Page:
As budget talks get rolling, region aiming to keep tax increase under 3%
EARLY IN THE 2018 budget process, Waterloo Region council is looking to keep tax increases below three per cent, about double the current consumer price index of inflation.
Budget talks got under way in earnest last week
Starting with the October 24 meeting, councillors are now working to narrow down on the spending priorities for 2018, as well as settle on the regional tax rate for the year, the price of water and waste water, and other services.
Regional staff are currently working out a baseline budget for the region – essentially, the basic spending in the budget for services already approved by council or in place. From there, council will have the onerous task of deciding how to build on top of that.
While it is too early to speculate how a final budget might look, Wellesley Mayor Joe Nowak, who represents the township on regional council, said he expected the final tax rate increase to be around 2.9 per cent, in keeping with previous years’ efforts to set the tax rate increase under 3 per cent.
Of the items under deliberation just now, one that caught his eye was a
request by regional staff for the region to purchase and staff two additional ambulances.
“I think that that’s something that sort of stood out for me, something that I’ll watch when they bring that report to council to see what sort of impact that that may have on response times out in Wellesley,” he said.
“We’re probably the worst response times in the region right now and I think that any sort of improvement on that will be welcome.”
Besides that, he said he was also hoping additional funds would be available for roadwork in the township.
“Just looking at Wellesley Township, there’s a number of roads that should get some attention,” he said, giving as examples Lobsinger Line, Nafziger Road and parts of Queen’s Bush Road in Wellesley village.
“Those roads are going to have to be re-serviced or some attention is going to have to be given to them. Hopefully we can find the money this year.”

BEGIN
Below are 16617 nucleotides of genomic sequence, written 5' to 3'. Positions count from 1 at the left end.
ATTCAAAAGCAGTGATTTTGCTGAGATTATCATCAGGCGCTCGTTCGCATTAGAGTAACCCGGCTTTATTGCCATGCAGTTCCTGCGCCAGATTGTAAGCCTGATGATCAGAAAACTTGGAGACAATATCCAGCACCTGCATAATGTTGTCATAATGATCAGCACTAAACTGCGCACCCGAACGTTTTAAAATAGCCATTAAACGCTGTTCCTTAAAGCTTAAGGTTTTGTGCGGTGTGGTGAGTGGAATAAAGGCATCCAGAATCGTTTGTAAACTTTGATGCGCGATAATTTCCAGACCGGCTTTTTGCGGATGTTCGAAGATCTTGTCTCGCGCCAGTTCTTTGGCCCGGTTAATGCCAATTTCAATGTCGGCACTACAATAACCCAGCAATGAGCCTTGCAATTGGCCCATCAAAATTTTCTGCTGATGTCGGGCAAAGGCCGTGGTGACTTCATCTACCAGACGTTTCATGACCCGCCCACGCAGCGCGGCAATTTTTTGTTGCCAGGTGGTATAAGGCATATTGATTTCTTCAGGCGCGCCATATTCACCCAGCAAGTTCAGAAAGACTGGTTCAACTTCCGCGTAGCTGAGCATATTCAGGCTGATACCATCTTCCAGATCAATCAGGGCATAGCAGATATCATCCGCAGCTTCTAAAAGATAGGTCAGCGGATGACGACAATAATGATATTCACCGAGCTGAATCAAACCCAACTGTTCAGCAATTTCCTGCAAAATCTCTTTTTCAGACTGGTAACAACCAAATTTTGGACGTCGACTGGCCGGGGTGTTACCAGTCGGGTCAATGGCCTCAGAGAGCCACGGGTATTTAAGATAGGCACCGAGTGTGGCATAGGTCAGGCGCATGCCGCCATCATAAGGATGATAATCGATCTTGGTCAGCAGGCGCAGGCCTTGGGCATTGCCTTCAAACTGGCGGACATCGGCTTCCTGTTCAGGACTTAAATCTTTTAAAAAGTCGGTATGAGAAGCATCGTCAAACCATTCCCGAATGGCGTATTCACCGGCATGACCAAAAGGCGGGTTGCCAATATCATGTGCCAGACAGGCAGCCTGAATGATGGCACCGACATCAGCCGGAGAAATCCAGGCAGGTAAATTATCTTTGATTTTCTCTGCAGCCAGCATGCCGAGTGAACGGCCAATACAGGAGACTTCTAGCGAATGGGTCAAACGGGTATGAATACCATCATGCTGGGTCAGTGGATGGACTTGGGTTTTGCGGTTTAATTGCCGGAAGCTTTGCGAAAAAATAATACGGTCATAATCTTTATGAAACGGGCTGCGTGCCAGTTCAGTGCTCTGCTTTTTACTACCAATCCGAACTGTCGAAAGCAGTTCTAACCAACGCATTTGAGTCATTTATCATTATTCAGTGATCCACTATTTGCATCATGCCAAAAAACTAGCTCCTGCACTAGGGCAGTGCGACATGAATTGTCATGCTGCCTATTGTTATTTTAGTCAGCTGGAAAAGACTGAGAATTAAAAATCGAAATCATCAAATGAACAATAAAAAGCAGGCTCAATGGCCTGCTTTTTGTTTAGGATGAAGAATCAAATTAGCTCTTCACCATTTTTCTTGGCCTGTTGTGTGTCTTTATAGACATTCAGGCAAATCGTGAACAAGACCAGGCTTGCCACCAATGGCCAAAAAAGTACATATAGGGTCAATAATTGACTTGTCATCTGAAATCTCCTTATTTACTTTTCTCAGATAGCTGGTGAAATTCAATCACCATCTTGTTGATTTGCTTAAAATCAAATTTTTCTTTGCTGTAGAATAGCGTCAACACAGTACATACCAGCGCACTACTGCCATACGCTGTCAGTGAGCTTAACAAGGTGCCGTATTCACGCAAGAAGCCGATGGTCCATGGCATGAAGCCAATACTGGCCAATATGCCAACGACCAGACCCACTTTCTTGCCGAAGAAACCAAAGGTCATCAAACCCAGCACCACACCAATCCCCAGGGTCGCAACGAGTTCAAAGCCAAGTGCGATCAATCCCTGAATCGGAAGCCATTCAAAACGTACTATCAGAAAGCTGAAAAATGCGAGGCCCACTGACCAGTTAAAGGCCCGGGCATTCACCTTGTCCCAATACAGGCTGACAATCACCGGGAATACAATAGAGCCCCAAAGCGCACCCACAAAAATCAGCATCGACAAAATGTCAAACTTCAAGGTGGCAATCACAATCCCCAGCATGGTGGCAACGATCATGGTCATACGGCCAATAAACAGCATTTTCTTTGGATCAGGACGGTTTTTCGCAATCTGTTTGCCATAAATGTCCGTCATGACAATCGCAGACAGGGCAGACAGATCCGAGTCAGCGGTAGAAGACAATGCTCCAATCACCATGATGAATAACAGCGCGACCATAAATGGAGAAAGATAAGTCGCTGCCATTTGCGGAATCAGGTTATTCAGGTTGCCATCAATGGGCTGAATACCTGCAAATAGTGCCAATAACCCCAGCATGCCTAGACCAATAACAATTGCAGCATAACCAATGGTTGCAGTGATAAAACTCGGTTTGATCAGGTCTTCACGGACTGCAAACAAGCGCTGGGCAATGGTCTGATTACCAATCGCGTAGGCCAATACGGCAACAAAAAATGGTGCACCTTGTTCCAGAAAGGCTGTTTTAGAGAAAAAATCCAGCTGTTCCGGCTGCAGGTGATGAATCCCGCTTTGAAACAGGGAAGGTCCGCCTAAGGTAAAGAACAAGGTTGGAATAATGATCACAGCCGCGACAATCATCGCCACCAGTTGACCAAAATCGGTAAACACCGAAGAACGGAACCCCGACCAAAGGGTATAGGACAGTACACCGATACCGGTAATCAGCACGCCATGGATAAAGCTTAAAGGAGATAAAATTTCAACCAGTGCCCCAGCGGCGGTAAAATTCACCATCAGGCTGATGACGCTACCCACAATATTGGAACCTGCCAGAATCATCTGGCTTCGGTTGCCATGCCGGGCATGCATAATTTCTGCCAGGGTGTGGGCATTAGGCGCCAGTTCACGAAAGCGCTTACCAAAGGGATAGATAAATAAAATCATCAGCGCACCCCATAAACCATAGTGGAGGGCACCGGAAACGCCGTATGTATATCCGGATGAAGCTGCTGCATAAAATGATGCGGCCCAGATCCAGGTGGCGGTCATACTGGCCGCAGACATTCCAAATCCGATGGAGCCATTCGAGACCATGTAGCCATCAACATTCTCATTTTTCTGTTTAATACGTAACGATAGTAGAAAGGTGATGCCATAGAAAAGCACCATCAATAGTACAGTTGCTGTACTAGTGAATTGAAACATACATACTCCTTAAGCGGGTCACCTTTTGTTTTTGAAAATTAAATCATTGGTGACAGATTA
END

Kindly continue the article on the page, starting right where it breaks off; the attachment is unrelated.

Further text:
Woolwich Mayor Sandy Shantz, his regional council colleague, took a more circumspect tone, pointing out that the final tax rate percentage decided by the region “overall isn’t necessarily the same percentage in each municipality, so I’m kind of reserving a little bit of judgment to see how it affects us here.”
In the preliminary budget presented to council, the tax rate hike was calculated at about 3.4 per cent. Regional Chair Ken Seiling, however, said he expected councillors would be looking to get that rate increase under three per cent.
“Well I think it depends on council,” said Seiling. “We have some public meetings scheduled to get public input, and usually public input is not to decrease services – it’s usually to increase services. But there are some things that staff will be recommending or that will carry through from last year’s budget.”
Seiling noted some of the areas of interest in the 2018 budget would be “some minor expansions, particularly in the area of social benefits, EMS, paramedics and transit.”
“We did focus mainly on public transit and paramedic services” at the October 24 meeting, elaborated chief financial officer Craig Dyer.
“They’re the two most significant service enhancements that are planned or that are proposed for 2018, so we spent a bit of time just reminding council of here’s what we did in 2017 – ‘Here were the service enhancements for both paramedic services and public transit, and here’s what’s going to come forward to you in November for your consideration for the 2018 budget,’” he explained.
With things still undecided, the public has a few options to voice their opinions to committee. Cheryl Braan, manager of budgets and performance measurement for the region, said that interested members of the public could register as delegates for the two public input meetings following the committee meetings on November 22 and December 5.
Besides that, members of the public can also submit a detailed survey online at www.engageregionofwaterloo.ca to offer their perspective. Final budget approval is set for December 13, and will take effect at the start of the new year.